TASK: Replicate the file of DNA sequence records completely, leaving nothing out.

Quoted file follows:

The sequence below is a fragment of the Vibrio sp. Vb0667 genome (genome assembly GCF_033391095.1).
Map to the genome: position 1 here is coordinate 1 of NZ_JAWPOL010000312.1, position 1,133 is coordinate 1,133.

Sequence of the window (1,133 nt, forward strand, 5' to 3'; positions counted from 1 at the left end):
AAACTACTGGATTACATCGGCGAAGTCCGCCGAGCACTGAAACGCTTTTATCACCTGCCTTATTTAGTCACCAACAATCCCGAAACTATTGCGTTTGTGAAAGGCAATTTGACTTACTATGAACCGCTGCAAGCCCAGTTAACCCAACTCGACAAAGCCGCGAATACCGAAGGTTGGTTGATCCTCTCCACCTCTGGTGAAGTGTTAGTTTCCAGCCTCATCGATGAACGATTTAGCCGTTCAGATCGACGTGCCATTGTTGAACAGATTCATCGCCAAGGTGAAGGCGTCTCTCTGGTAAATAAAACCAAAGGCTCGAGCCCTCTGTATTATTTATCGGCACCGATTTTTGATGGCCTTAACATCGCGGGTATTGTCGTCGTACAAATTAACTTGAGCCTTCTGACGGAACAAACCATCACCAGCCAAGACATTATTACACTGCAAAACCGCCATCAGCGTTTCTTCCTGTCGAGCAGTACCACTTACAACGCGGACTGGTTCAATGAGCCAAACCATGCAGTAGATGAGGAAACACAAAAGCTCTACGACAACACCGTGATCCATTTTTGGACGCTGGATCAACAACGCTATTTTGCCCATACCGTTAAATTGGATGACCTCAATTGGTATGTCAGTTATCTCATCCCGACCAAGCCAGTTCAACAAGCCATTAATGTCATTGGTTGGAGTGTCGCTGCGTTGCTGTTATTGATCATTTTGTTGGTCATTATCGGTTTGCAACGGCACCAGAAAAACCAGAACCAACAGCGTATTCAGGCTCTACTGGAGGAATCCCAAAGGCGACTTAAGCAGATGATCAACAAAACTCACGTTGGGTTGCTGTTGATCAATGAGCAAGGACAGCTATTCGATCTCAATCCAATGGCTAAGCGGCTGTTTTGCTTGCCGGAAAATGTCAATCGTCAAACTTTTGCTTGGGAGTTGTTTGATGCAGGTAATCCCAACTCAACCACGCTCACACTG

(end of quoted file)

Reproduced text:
The sequence below is a fragment of the Vibrio sp. Vb0667 genome (genome assembly GCF_033391095.1).
Map to the genome: position 1 here is coordinate 1 of NZ_JAWPOL010000312.1, position 1,133 is coordinate 1,133.

Sequence of the window (1,133 nt, forward strand, 5' to 3'; positions counted from 1 at the left end):
AAACTACTGGATTACATCGGCGAAGTCCGCCGAGCACTGAAACGCTTTTATCACCTGCCTTATTTAGTCACCAACAATCCCGAAACTATTGCGTTTGTGAAAGGCAATTTGACTTACTATGAACCGCTGCAAGCCCAGTTAACCCAACTCGACAAAGCCGCGAATACCGAAGGTTGGTTGATCCTCTCCACCTCTGGTGAAGTGTTAGTTTCCAGCCTCATCGATGAACGATTTAGCCGTTCAGATCGACGTGCCATTGTTGAACAGATTCATCGCCAAGGTGAAGGCGTCTCTCTGGTAAATAAAACCAAAGGCTCGAGCCCTCTGTATTATTTATCGGCACCGATTTTTGATGGCCTTAACATCGCGGGTATTGTCGTCGTACAAATTAACTTGAGCCTTCTGACGGAACAAACCATCACCAGCCAAGACATTATTACACTGCAAAACCGCCATCAGCGTTTCTTCCTGTCGAGCAGTACCACTTACAACGCGGACTGGTTCAATGAGCCAAACCATGCAGTAGATGAGGAAACACAAAAGCTCTACGACAACACCGTGATCCATTTTTGGACGCTGGATCAACAACGCTATTTTGCCCATACCGTTAAATTGGATGACCTCAATTGGTATGTCAGTTATCTCATCCCGACCAAGCCAGTTCAACAAGCCATTAATGTCATTGGTTGGAGTGTCGCTGCGTTGCTGTTATTGATCATTTTGTTGGTCATTATCGGTTTGCAACGGCACCAGAAAAACCAGAACCAACAGCGTATTCAGGCTCTACTGGAGGAATCCCAAAGGCGACTTAAGCAGATGATCAACAAAACTCACGTTGGGTTGCTGTTGATCAATGAGCAAGGACAGCTATTCGATCTCAATCCAATGGCTAAGCGGCTGTTTTGCTTGCCGGAAAATGTCAATCGTCAAACTTTTGCTTGGGAGTTGTTTGATGCAGGTAATCCCAACTCAACCACGCTCACACTG